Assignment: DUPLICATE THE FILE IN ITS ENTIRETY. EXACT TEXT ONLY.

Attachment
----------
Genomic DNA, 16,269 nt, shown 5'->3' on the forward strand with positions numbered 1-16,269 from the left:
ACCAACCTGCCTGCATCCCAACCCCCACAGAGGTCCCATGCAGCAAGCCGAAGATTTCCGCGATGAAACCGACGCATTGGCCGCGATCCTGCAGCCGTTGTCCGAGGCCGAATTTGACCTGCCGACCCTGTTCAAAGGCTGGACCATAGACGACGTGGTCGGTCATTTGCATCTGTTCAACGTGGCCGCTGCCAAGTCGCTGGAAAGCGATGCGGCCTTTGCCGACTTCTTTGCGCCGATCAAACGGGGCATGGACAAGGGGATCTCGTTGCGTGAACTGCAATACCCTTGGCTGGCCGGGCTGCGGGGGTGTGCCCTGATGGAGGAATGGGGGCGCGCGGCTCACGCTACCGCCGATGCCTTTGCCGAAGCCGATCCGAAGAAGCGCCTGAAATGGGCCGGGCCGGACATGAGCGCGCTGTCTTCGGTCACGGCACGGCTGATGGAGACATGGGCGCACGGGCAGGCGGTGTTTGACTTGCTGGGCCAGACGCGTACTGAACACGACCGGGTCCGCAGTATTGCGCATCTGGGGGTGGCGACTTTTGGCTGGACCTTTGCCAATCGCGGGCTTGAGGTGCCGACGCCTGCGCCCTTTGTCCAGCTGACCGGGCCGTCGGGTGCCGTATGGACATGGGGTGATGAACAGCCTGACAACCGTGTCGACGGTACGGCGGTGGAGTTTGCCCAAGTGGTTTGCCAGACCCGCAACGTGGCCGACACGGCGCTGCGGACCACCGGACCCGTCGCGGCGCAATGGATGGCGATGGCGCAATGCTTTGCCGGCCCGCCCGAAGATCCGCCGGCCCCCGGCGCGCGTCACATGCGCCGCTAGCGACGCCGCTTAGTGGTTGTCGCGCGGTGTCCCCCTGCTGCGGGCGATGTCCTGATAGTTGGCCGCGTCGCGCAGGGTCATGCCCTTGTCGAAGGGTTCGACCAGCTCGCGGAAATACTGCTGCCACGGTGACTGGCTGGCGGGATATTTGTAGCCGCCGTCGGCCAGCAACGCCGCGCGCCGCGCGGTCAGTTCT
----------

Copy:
Genomic DNA, 16,269 nt, shown 5'->3' on the forward strand with positions numbered 1-16,269 from the left:
ACCAACCTGCCTGCATCCCAACCCCCACAGAGGTCCCATGCAGCAAGCCGAAGATTTCCGCGATGAAACCGACGCATTGGCCGCGATCCTGCAGCCGTTGTCCGAGGCCGAATTTGACCTGCCGACCCTGTTCAAAGGCTGGACCATAGACGACGTGGTCGGTCATTTGCATCTGTTCAACGTGGCCGCTGCCAAGTCGCTGGAAAGCGATGCGGCCTTTGCCGACTTCTTTGCGCCGATCAAACGGGGCATGGACAAGGGGATCTCGTTGCGTGAACTGCAATACCCTTGGCTGGCCGGGCTGCGGGGGTGTGCCCTGATGGAGGAATGGGGGCGCGCGGCTCACGCTACCGCCGATGCCTTTGCCGAAGCCGATCCGAAGAAGCGCCTGAAATGGGCCGGGCCGGACATGAGCGCGCTGTCTTCGGTCACGGCACGGCTGATGGAGACATGGGCGCACGGGCAGGCGGTGTTTGACTTGCTGGGCCAGACGCGTACTGAACACGACCGGGTCCGCAGTATTGCGCATCTGGGGGTGGCGACTTTTGGCTGGACCTTTGCCAATCGCGGGCTTGAGGTGCCGACGCCTGCGCCCTTTGTCCAGCTGACCGGGCCGTCGGGTGCCGTATGGACATGGGGTGATGAACAGCCTGACAACCGTGTCGACGGTACGGCGGTGGAGTTTGCCCAAGTGGTTTGCCAGACCCGCAACGTGGCCGACACGGCGCTGCGGACCACCGGACCCGTCGCGGCGCAATGGATGGCGATGGCGCAATGCTTTGCCGGCCCGCCCGAAGATCCGCCGGCCCCCGGCGCGCGTCACATGCGCCGCTAGCGACGCCGCTTAGTGGTTGTCGCGCGGTGTCCCCCTGCTGCGGGCGATGTCCTGATAGTTGGCCGCGTCGCGCAGGGTCATGCCCTTGTCGAAGGGTTCGACCAGCTCGCGGAAATACTGCTGCCACGGTGACTGGCTGGCGGGATATTTGTAGCCGCCGTCGGCCAGCAACGCCGCGCGCCGCGCGGTCAGTTCT